Ok so I spoke to a distant relative of mine and apparently my grandfather's father had a German mother.They also told me that its possible that my grandfathers mother also had a German mother. So if that is a fact why would it say on his German Identification Card, Ethnicity : Assumed Polish ??? I am still very confused
Ziemowit 12 | 3,121    
6 Jul 2012  #51
So either of his parents was half-Polish, half-German. Then by blood he was half-Polish and half-German himself. As you cannot cannot declare Polono-German as ethnicity, you have to chose between one or the other. Since he was born in Poland, in the part of the country which until 1793 had always been Polish, and which again returned to Poland in 1918, and which later on was invaded by the Germans in 1939, both himself and his parents may have been choosing to declare themselves Polish. What's so special about that ?
OP Slavicaleks 8 | 98    
6 Jul 2012  #52
When the war started my grandfather along with his mother and younger sister fled to Germany (I think voluntary) so if that's the case on his German Identity card why wouldn't it say

Ethnicity : German NOT Polish?

I guess I have to find someone who has knowledge in this field to take a look at the documents.

If anyone has knowledge about WW2 German identification Cards and is willing to help me please message me your email address on here and i shall email copies of the documents :)

Thanks for everyone's help !
Ziemowit 12 | 3,121    
  6 Jul 2012  #53
Ethnicity : German NOT Polish?

If they were in Germany in 1943, and they were people of mixed ethnicity, I still find it possible that they could be declaring themselves Polish. If it is not the case since those people would have been too frightened to do that (and it is very likely), you might have perhaps assumed that the German authorities while examining their ethnicity would certainly choose "German", once they were of mixed ethnicity. But the case could have well been the other way round: in a strictly German environment to which they fled in Germany, those people could have been perceived as Polish rather than German since they were half Polish and have arrived from Poland. That's my another possible explanation.

I think that examining the documents will not reveal anything new in regard to this matter.
a_jacobs49 1 | 11    
  6 Jul 2012  #54
My mother who is Austrian born 1929 was in the Hitler youth aged 14 the Germans invaded her village in Austria , She had to learn German in school forced into these I have a photo of my mum in her Hitler Youth uniform . After the war she moved to UK 1949 . My father is Polish he spoke perfect German as they lived in Northern Poland by the Gdansk Polish corridor where German families settled to live in Poland when war broke out in 1929 my father was 19 for what ever reason survival or conscription against theair will he and his brothers were enlisted into the German army he was a German soldier up un till 1944 where he was captured by the British forces and then swapped sides to fight for the British as a Polish Soldier at the end of the war because of the Communist occupation of Poland the Polish soldiers could not return home for persicution so my father came to the Uk to live . So my point being your story could be a number of factors survival being priority . My father never talked of the war even my mother did not know of my father being a German soldier I only found out because of the Web and applying for his war papers what a fascinating read they were . By the way both my parents are dead and I was born and raised in UK My mother also said her cousin in Austria became a Nazi SS Oficer . Also my Polish father had a German Army idetification card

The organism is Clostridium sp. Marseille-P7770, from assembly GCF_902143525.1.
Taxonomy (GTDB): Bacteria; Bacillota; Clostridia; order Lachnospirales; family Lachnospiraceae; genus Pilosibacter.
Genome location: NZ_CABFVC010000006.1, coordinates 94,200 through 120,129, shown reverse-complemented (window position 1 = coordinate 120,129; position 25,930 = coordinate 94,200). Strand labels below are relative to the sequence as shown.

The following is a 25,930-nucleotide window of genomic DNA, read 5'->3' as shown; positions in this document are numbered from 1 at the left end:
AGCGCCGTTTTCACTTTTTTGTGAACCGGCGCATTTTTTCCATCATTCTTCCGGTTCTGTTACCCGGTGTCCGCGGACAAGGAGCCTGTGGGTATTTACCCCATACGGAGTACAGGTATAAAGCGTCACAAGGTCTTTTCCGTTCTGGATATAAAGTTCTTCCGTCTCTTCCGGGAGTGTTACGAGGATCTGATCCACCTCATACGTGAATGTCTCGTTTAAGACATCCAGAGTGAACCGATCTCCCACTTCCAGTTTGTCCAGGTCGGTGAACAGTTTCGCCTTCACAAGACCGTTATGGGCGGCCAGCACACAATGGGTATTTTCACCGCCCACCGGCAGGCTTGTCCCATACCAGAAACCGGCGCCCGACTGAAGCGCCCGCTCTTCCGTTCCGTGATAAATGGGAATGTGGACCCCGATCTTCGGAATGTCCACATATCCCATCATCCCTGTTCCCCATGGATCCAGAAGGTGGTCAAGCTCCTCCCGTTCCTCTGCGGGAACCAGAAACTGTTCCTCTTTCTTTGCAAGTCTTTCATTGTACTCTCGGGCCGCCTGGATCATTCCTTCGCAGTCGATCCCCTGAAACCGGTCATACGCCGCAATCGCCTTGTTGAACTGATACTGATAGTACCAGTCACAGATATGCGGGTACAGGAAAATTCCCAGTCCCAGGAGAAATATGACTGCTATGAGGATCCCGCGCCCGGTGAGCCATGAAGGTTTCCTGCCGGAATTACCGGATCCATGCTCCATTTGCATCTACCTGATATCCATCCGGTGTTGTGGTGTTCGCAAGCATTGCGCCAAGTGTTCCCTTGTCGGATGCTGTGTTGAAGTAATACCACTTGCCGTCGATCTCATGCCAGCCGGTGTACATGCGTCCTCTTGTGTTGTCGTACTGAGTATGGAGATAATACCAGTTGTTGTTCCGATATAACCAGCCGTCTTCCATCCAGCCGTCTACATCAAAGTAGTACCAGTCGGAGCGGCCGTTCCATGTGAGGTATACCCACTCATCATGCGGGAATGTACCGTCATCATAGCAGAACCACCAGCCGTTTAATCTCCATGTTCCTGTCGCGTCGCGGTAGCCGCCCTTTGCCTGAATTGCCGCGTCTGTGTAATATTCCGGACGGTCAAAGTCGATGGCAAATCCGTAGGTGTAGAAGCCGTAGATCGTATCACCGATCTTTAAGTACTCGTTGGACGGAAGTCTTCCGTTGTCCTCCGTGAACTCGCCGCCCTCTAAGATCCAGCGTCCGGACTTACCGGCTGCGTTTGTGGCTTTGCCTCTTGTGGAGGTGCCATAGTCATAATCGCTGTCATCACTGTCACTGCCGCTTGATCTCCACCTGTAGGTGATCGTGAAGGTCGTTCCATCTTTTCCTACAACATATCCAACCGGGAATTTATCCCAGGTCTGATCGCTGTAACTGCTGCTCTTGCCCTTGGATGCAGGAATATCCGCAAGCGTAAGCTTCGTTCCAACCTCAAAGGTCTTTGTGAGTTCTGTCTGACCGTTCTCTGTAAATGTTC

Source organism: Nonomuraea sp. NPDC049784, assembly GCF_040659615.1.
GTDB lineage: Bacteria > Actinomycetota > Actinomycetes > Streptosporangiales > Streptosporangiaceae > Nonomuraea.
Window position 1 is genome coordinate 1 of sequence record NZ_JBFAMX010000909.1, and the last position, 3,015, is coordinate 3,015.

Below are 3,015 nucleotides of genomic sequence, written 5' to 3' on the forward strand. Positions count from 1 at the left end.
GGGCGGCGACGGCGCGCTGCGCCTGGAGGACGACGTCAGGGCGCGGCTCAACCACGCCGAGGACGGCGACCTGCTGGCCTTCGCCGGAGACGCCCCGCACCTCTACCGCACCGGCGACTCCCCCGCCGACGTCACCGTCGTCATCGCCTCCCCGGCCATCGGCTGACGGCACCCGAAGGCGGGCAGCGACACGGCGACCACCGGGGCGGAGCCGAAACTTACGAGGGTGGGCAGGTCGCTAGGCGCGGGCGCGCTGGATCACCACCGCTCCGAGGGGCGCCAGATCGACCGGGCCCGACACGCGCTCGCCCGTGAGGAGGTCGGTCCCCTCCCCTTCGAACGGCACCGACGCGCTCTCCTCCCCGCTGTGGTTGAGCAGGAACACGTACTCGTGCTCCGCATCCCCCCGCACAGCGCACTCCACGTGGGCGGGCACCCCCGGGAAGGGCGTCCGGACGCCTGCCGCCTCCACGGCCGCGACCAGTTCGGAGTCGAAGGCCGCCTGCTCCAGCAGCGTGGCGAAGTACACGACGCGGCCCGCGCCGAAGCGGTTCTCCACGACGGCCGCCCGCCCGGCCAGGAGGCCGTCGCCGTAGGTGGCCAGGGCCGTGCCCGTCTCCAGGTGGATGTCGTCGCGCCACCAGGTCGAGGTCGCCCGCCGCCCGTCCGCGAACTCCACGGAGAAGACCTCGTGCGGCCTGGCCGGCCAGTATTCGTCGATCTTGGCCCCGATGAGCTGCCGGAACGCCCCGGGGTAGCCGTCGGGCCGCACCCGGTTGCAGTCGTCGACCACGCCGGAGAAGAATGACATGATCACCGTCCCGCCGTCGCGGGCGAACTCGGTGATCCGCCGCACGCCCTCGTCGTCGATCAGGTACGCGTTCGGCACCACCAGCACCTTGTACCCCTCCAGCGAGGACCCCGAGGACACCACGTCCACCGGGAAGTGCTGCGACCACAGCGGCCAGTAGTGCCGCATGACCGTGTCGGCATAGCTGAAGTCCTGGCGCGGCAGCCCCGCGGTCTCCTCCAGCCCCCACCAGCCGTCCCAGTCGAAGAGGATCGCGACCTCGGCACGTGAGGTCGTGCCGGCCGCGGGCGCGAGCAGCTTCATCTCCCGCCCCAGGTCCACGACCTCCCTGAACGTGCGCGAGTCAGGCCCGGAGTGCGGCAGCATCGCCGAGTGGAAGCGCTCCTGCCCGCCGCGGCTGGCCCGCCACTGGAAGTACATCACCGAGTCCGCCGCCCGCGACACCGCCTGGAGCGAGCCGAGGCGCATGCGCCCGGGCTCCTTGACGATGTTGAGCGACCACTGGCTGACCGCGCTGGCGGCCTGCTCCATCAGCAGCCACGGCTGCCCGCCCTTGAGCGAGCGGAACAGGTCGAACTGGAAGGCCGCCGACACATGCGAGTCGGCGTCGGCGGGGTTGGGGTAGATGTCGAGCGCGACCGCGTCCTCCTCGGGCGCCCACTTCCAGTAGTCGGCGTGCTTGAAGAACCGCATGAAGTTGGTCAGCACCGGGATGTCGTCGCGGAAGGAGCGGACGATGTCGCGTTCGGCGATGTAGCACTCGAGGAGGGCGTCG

OP Slavicaleks 8 | 98    
7 Jul 2012  #55
When did the Germans settle in Posen/Poznan/Gnesen/Gniezno area and from where in Germany did they come from?
archiwum 13 | 125    
7 Jul 2012  #56

If you are white, and have 3 or more german ancestors,
then you are Kindred. The classification is Kindred.
OP Slavicaleks 8 | 98    
  7 Jul 2012  #57
so you had to have at least 3 German grand parents to be German? in Nazi Germany times
Palivec - | 380    
7 Jul 2012  #58
When did the Germans settle in Posen/Poznan/Gnesen/Gniezno area and from where in Germany did they come from?

First in the Middle Ages (at least in Poznan), when German settlers built the part which is now the old town of the city. These people came mostly from neighbouring German territories. The next influx was during the Austrian counter-reformation in Silesia. And the last was when Prussia took over this part of Poland. The settlers from the Middle Ages and the 17th century were assimilated, the Prussian settlers were not (with a few exceptions).
urszula 1 | 254    
7 Jul 2012  #59
The Germans would capture the Polish youth and utilize them in their army. The Germans would invade homes, kill everyone or torture them and then force the Polish young men to become Nazis. This way many, many Polish young men were fighting against their own country.

I know this because this happened to my ancestors, and heard this from many survivors. Your grandfather was Polish but forced into the German army.
OP Slavicaleks 8 | 98    
8 Jul 2012  #60
So according to Nazi Germany how much German ancestry would one need to be considered German? or an ethnic German?